NEWS ANALYSIS: Utility companies are on the front lines of the "Internet of Things" as they pursue rapid smart grid growth. The resulting exponential increase in data volume--coupled with concerns about end-to-end security for that data--offers a glimpse into the enterprise infrastructure of the future.
SCADA (supervisory control and data acquisition) security and the privacy implications of smart grids were among the wealth of scary discussions to be heard at the Sixth Annual IT Security Entrepreneurs Forum held at Californias Stanford University March 21. The event was hosted by the San Francisco-based Security Innovation Network
, an industry advisory group.
SCADA generally refers to industrial security systems that monitor and control industrial, infrastructure, or facility-based processes -- especially in the regulated and super-sensitive data sectors.
When you start thinking about smart grid and what that means to data, it kind of makes your head want to explode, said Mark Weatherford, the Department of Homeland Securitys deputy undersecretary for cyber-security in the national protection and programs directorate, during a panel discussion at the event. It has all kinds of security and privacy implications. If its not done properly and its not done securely, these are things were going to have to live with for a long, long time.
Weatherford spoke during the succinctly titled panel session "Has the Rapid Evolution of the Smart Grid Infrastructure Outpaced Policy, Security Applications and Interoperability Security Standards." The short answer? Yes.
Fellow panel speaker Ernie Hayden, managing principal, energy security, with Verizons global energy and utilities division, shared this nightmare-inducing factoid: 97% of all [electrical] circuit miles wired in the U.S. are not covered by any cyber-security standards.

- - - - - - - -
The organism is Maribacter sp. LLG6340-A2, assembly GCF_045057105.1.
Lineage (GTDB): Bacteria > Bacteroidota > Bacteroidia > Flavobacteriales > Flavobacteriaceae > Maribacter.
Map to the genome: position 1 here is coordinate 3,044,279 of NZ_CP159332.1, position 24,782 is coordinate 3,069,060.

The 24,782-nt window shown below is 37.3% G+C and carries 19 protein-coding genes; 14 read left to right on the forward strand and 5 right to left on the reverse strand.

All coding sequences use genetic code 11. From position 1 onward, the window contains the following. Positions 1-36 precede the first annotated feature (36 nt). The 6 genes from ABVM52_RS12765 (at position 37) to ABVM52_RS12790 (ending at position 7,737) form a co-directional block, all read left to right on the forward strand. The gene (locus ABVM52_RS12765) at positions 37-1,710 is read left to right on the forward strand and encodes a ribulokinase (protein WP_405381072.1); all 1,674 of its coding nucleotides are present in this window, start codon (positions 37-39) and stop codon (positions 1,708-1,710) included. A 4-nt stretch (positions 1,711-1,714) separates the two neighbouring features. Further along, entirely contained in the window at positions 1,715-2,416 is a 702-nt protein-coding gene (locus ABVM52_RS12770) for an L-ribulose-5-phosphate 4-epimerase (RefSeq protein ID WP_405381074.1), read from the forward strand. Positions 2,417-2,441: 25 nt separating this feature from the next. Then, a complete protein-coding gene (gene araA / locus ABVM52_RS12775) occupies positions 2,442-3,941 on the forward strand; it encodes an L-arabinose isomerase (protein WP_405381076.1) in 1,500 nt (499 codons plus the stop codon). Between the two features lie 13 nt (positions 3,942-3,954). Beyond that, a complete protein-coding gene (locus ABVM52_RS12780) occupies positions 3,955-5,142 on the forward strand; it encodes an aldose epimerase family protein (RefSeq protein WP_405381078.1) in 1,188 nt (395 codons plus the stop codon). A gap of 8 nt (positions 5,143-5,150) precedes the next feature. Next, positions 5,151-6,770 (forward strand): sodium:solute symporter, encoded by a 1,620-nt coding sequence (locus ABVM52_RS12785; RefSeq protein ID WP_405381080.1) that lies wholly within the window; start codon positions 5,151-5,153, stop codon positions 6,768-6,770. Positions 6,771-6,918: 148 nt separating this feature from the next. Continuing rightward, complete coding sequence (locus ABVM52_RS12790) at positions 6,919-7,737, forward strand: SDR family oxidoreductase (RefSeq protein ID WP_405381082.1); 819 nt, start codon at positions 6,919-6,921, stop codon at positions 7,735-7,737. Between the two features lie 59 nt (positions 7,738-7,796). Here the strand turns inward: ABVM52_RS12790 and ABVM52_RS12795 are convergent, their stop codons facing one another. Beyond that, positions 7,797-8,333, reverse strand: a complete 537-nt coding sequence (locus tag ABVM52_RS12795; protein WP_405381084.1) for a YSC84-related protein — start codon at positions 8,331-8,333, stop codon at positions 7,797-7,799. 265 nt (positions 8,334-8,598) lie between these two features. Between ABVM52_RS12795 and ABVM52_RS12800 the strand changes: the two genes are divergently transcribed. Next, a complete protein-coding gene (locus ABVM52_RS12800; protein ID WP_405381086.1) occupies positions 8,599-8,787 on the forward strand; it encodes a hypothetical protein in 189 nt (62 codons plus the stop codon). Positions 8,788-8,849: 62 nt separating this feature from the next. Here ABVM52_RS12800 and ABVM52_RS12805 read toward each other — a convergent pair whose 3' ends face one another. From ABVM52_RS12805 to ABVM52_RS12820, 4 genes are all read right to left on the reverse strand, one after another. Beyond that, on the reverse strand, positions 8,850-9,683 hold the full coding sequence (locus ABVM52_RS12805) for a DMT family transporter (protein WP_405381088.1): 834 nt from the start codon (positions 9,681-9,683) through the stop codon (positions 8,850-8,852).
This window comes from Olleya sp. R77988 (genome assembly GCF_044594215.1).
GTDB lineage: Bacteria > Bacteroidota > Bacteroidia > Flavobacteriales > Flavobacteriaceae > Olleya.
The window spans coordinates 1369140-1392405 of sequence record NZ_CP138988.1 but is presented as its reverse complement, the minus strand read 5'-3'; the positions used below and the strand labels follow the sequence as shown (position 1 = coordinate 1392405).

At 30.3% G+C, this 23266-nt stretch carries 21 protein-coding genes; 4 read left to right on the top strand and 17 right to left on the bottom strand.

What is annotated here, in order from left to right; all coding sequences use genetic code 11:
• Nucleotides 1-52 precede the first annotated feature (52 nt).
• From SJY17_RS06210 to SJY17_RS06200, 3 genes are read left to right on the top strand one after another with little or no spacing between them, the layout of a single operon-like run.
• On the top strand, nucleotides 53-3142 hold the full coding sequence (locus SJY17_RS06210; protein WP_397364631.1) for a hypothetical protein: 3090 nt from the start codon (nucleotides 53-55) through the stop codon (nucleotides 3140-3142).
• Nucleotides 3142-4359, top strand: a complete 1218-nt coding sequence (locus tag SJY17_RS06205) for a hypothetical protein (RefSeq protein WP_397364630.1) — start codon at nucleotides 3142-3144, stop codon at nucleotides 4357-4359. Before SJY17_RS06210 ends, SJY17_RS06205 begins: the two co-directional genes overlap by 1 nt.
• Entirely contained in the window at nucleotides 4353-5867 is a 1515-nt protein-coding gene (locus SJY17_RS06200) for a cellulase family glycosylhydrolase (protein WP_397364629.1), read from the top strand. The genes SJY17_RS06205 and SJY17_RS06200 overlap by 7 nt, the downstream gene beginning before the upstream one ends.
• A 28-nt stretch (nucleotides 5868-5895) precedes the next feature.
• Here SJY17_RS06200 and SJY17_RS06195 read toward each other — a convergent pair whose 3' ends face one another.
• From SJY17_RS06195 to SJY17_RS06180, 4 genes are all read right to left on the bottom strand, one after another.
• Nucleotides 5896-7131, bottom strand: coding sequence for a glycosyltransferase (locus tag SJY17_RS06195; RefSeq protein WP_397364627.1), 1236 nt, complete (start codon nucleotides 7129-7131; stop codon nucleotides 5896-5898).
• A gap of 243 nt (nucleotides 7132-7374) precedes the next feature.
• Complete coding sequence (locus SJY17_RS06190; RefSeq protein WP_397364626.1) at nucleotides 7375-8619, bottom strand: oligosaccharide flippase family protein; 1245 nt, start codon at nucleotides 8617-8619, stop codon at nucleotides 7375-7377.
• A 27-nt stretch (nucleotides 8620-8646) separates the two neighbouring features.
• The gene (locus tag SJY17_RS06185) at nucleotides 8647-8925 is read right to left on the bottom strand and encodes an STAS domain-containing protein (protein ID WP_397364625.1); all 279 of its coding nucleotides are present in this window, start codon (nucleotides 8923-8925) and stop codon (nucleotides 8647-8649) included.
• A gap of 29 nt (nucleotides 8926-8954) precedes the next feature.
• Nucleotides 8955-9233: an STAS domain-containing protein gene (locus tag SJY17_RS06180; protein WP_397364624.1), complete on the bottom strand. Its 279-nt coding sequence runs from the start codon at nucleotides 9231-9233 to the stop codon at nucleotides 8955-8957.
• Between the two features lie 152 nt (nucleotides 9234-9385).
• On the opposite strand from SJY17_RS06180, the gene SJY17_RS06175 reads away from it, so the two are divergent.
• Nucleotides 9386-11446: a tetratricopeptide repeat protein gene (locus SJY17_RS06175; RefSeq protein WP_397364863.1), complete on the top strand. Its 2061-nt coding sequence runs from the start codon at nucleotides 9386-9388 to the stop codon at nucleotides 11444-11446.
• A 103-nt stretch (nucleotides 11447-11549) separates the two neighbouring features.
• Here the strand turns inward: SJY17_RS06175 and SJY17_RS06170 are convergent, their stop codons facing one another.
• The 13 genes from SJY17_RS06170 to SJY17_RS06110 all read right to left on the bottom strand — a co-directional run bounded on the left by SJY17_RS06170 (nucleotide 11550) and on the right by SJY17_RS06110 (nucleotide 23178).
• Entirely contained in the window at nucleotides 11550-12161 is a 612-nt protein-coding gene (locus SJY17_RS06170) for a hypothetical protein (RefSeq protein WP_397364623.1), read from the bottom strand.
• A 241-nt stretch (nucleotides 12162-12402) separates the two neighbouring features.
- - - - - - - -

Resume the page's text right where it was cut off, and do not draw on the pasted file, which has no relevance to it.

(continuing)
Add to the mix smart meters in every household, and every endpoint is a new potential threat vector, according to panel speaker Doug Powell, manager, SMI Security, Privacy & Safety, for Canadian utility BC Hydro, who spoke with eWEEK
in an exclusive interview following the session.
What makes the discussion compelling for all enterprises is that the issues being faced by utilities in deploying the smart grid are similar to those being faced in enterprises of all stripes as they stare down an influx of mobile devices, multiplying endpoints, increasing security threats and mounting volumes of data. Chiefly:
- How do you manage all those endpoint devices?
- How do you fight sophisticated cyber-criminals?
- How do you protect and process terabytes and petabytes of data to make proactive security and business decisions.
In fact, much like the profligate mobile devices that are found in a typical enterprise, smart meters are just one small piece of a complex system of systems that makes up the smart grid. In fact, the meters themselveswhile a cause for concern when it comes to personal privacyarent the weakest link in the smart grid when it comes to cyber-threats. You cant create real economic harm, you cant shut the grid down through smart meters, said Powell. Meter tampering tends to be small-scale, he noted. Youll see people hack the meters to divert power for things such as growing operations and drug labs.
The critical infrastructure of the smart grid lies in the transmission system, and to get to that, youve got to do a lot of tunneling, Powell told eWEEK
. This is where SCADA, or supervisory control and data acquisition, security concerns come into play and, said Powell, where the future view becomes more scary. The Stuxnet attacks
are a good harbinger of whats to come, he said.
According to Powell, every utility that forms the overall smart grid is a door into its most vulnerable part.